Why Can’t I Sleep at Night?
If you are one of the many people who have trouble sleeping at night, you may be wondering why and how it can be remedied. Sleep disorders are common and they vary from having difficulty falling asleep, waking up multiple times during the night, and waking up early to not getting enough deep sleep. They all result in sleep deprivation, which affects you in multiple ways.
A lack of quality sleep over time does more than just cause you to be tired. It actually causes long-term health issues such as high blood pressure and obesity. Your lack of energy also affects your healthy eating, exercise, and leisure activities. There are a number of reasons why you may be having trouble sleeping at night.
How much sleep should you be getting?
Some people look at sleep as a luxury and sacrifice it for other things such as work and social activities. It turns out, however, that sleep is a necessity and a sufficient amount is needed each night for good health.
The amount of sleep that is needed varies according to age, general health, and activity level. In general, the amount of sleep that you need decreases as you get older.
The Centers for Disease Control recommends that infants from birth to two months of age get 12 to 18 hours of sleep daily, while those aged three to 11 months should get 14 to 15 hours. Those between the ages of one and five need 11 to 14 hours and five to 10 year olds should get 10 to 11 hours.
Adolescents aged 10 to 17 function the best with 8.5 to 9.5 hours a day. Adults need seven to nine. Although these are general guidelines, it will change from one individual to another. Those who have an acute or chronic health conditions tend to need more sleep than average, as do those who are extremely active.
What if you’re under excess stress?
Most of us experience some type of stress during the day, and for some the stress is so great that it starts to interfere with sleep. The American Psychological Association reports that the majority of Americans experience moderate to high stress on a fairly regular basis and that 44% have reported an increased stress level over the last five years.
Most people excessively worry when stressed, which causes them to be too wound up to be able to sleep. Hours are spent lying awake in bed thinking about the problem. There are also hormones released during stressful times that can keep you in a more alert state, which restricts sleep.
What are you doing prior to bedtime?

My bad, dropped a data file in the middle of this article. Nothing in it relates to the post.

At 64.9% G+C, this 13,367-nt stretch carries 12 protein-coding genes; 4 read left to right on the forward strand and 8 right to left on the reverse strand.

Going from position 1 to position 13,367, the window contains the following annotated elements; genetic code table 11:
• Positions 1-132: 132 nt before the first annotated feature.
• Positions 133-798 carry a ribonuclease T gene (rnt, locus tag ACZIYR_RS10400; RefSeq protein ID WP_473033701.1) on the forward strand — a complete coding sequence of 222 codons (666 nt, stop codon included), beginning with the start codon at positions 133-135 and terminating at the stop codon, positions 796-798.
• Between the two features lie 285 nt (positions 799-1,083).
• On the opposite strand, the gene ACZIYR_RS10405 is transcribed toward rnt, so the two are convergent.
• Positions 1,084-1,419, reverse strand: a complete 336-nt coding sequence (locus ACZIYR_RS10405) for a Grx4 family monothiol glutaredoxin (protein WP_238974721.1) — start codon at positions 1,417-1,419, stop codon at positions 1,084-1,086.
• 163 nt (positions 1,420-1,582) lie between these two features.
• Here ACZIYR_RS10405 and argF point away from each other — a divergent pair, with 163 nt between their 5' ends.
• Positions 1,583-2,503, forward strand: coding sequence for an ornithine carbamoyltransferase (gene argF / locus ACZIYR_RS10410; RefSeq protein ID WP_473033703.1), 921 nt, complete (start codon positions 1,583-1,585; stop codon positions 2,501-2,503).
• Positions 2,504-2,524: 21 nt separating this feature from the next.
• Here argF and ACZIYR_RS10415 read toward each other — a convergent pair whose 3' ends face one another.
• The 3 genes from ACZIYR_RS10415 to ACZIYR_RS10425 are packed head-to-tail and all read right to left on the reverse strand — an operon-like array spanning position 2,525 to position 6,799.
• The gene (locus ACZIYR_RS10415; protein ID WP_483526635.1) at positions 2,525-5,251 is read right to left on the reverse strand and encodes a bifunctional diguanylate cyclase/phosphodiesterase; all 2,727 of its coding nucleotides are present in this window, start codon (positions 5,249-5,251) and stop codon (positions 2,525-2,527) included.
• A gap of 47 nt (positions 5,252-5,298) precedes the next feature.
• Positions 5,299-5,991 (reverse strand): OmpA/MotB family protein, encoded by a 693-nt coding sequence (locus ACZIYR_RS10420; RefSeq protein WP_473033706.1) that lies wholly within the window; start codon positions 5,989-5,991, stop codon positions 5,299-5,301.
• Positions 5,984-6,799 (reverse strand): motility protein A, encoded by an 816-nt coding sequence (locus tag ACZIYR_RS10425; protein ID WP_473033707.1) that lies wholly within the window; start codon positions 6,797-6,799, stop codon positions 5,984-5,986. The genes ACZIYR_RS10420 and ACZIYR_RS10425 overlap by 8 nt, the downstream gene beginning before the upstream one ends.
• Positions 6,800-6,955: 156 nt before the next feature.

If you are struggling with getting a good night of sleep, evaluate what you are doing in the hours before bedtime. Caffeine is one reason why people can’t sleep at night. WebMD reports that it can take anywhere from eight to 14 hours to get rid of half of the caffeine in your body. This means that consuming caffeine after even 10 a.m. can negatively affect sleep for many.
Drinking alcohol before going to bed will also affect your sleep quality. It may be easy for you to fall asleep, but once the alcohol levels start to fall in your body, you will often wake up. Your sleep is also not as deep, which your body needs in order to fully heal. It is recommended to stay away from alcohol three to four hours before you go to bed.
What and when you eat before bedtime will affect sleep as well. If you eat a big and heavy meal shortly before bed, acid reflux can result. It also causes a less restful slumber. Not eating enough can also affect your sleep. Eat a small snack an hour or so before bedtime if you haven’t eaten much to avoid waking up.
Exercising too close to bedtime will also affect sleep for many people. After a workout you often are more energized for a couple of hours, which will interfere with sleep. Try not to work out within three hours of lying down.
If you are taking supplements, vitamins, or medications, check to see if there are any that may list trouble sleeping as a side effect. Some have an agitating effect, which can affect sleep.
Are your hormones out of balance?
Hormones can cause sleep problems. This is one of the reasons why depression often affects sleep patterns, as hormones and other brain chemicals are out of balance.
Females tend to notice sleep disruptions due to shifts in reproductive hormones during pregnancy, menopause, and menstruation. Not only do the hormones affect sleep-inducing chemicals, they also sometimes cause pain and discomfort, which will keep you awake.
If you are having difficulty sleeping, investigate what may be the cause. It may be something as simple as a snoring spouse or a pet that keeps pestering you while in bed, or it may be something else that will take some life changes to fix. It is worth taking the time to find out the cause, however, in order to prevent future health problems from occurring.